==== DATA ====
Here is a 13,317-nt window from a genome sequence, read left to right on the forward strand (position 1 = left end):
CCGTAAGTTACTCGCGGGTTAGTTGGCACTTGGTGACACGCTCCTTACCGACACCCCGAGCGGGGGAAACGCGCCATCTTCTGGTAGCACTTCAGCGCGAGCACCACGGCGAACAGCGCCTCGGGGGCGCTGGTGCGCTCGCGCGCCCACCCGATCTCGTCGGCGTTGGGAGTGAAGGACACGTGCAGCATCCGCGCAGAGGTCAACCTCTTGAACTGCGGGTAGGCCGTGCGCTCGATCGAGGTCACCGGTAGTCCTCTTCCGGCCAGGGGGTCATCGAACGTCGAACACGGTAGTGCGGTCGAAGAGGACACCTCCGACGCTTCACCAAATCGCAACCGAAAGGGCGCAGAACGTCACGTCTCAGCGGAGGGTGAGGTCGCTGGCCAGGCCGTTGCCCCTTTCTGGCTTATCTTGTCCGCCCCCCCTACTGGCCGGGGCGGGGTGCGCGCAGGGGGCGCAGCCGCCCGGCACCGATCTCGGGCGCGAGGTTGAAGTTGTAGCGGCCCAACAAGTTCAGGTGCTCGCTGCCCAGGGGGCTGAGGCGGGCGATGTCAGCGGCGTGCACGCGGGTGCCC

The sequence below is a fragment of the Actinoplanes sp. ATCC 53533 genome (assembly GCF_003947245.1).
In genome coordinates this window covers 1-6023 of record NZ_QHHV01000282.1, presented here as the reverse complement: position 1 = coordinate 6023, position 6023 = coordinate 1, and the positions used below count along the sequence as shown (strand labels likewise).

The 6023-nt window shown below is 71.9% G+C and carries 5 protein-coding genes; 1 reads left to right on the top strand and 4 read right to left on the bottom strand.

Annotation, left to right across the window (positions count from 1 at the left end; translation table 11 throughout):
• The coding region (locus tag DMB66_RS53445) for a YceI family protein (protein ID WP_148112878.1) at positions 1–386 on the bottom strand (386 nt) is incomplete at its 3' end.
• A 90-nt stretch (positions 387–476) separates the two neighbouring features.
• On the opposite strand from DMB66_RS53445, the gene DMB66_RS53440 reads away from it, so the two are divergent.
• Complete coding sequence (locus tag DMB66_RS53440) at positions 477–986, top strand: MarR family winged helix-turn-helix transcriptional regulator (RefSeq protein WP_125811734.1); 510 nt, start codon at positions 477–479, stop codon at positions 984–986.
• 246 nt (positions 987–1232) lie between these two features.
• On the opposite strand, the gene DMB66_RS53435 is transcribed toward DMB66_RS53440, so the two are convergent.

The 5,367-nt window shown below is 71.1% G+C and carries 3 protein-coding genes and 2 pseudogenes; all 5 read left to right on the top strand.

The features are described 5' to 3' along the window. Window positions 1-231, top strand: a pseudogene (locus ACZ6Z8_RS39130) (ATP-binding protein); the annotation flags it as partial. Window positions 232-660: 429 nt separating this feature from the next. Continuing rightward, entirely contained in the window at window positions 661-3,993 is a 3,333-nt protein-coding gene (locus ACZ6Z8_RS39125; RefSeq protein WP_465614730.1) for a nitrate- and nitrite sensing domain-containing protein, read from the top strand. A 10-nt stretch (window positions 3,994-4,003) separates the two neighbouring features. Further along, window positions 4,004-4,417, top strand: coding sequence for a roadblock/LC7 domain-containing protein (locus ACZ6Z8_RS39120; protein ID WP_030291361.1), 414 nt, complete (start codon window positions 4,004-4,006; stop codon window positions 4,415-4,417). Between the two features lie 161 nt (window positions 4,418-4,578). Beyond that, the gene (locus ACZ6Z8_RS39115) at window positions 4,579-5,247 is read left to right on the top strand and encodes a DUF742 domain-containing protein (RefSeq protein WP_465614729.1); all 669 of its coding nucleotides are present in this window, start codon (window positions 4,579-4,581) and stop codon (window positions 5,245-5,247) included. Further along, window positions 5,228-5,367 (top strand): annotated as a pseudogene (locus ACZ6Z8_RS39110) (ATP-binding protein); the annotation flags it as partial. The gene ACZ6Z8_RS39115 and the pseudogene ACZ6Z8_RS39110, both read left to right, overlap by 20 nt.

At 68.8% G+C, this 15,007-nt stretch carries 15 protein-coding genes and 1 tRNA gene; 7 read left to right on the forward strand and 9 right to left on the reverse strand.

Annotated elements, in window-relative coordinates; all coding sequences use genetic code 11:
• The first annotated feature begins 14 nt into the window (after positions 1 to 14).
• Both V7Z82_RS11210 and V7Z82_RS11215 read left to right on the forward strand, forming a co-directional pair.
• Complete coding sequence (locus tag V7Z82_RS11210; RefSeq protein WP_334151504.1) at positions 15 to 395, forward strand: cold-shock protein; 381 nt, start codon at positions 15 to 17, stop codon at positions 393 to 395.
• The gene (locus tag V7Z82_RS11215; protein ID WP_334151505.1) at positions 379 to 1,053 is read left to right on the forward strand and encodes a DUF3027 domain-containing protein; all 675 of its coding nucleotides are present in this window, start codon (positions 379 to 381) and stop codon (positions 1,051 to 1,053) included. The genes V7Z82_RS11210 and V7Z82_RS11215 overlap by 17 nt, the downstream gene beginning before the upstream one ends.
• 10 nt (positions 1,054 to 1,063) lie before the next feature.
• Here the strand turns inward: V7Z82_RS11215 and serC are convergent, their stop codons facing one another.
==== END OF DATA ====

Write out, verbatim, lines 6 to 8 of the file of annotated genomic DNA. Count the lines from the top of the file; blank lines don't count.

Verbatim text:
Annotation, left to right across the window (positions count from 1 at the left end; translation table 11 throughout):
• The coding region (locus tag DMB66_RS53445) for a YceI family protein (protein ID WP_148112878.1) at positions 1–386 on the bottom strand (386 nt) is incomplete at its 3' end.
• A 90-nt stretch (positions 387–476) separates the two neighbouring features.